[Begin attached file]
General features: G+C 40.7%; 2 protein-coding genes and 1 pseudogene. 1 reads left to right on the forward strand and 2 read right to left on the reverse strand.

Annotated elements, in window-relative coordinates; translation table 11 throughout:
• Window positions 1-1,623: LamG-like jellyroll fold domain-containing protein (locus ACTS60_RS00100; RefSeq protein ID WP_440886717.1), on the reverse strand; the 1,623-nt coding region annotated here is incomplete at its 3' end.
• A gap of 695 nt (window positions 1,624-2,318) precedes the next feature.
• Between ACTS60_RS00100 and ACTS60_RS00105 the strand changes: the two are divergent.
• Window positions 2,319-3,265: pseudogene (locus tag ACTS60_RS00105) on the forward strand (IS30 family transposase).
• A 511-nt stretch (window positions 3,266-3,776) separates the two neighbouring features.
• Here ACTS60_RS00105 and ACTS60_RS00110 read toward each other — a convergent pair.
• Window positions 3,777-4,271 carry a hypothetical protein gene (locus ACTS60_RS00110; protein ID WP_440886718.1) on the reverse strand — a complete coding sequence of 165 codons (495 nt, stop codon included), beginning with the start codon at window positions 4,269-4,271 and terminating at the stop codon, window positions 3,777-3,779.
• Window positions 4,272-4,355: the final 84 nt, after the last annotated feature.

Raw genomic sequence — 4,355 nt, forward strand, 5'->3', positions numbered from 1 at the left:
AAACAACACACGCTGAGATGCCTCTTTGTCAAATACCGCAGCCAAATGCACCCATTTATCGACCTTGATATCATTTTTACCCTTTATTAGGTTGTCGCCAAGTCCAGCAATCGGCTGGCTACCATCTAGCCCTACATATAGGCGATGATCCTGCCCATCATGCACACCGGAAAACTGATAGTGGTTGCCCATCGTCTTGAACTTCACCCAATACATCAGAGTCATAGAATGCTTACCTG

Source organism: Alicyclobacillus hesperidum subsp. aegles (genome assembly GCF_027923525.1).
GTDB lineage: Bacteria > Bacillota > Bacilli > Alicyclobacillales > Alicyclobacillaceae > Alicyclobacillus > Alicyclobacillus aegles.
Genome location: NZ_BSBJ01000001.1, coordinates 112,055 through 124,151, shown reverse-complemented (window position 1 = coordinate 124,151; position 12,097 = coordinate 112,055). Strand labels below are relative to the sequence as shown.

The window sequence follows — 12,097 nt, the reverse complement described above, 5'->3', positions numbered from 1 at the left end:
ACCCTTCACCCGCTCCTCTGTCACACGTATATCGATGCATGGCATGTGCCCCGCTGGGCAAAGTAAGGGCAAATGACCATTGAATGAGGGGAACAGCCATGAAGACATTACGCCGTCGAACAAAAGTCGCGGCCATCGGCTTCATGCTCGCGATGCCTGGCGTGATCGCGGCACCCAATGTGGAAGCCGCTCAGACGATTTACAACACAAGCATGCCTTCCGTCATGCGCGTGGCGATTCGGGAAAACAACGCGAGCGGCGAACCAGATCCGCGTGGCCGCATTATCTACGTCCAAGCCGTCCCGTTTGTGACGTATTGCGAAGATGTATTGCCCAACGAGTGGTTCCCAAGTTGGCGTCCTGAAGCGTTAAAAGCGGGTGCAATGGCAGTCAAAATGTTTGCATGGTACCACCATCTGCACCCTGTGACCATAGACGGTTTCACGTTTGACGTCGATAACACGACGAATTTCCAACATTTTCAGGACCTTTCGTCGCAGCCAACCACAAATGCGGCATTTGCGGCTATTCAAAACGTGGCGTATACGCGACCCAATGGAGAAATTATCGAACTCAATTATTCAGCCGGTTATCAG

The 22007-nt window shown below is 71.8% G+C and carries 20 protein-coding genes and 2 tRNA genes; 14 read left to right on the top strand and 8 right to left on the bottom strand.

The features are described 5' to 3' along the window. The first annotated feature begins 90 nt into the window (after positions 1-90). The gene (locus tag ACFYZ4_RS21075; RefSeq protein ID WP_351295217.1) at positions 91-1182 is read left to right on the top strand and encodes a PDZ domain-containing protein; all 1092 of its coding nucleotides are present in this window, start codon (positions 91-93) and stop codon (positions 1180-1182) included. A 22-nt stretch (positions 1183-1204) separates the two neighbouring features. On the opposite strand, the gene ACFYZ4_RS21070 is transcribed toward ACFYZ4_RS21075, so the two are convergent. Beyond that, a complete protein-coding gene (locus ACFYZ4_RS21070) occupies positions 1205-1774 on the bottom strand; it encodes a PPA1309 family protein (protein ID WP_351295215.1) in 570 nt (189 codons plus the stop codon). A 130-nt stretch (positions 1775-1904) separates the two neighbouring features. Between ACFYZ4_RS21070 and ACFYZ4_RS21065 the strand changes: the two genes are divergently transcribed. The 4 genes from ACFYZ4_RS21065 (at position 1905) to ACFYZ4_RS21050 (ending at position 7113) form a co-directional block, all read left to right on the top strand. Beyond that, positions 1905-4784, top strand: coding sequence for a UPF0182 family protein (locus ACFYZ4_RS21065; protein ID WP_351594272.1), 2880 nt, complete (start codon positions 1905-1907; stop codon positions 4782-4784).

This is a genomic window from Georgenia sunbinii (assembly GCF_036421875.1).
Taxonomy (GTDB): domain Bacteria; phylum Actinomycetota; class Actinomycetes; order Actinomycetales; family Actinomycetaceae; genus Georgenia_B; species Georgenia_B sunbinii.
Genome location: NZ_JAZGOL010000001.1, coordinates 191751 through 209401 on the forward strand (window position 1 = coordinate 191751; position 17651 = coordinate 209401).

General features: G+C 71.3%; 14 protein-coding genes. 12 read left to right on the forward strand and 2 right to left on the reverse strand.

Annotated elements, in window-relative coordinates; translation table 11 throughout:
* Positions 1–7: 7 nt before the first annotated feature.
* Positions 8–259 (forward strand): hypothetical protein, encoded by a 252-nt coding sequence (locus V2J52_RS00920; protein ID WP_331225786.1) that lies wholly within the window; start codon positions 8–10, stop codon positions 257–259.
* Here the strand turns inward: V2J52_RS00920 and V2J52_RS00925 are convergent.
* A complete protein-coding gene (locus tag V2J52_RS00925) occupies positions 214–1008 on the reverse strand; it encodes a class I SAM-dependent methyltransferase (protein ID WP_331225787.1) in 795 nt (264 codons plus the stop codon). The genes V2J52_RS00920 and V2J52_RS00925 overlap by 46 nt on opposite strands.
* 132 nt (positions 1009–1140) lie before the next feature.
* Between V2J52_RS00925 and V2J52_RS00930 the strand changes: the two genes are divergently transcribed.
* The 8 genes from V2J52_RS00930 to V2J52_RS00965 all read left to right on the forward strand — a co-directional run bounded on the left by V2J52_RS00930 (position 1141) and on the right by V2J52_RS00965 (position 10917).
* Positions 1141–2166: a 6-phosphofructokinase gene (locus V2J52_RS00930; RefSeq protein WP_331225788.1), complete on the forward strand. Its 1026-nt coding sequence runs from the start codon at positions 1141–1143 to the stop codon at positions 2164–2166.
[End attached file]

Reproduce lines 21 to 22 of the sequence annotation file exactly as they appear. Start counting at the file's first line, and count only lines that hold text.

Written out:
Taxonomy (GTDB): domain Bacteria; phylum Actinomycetota; class Actinomycetes; order Actinomycetales; family Actinomycetaceae; genus Georgenia_B; species Georgenia_B sunbinii.
Genome location: NZ_JAZGOL010000001.1, coordinates 191751 through 209401 on the forward strand (window position 1 = coordinate 191751; position 17651 = coordinate 209401).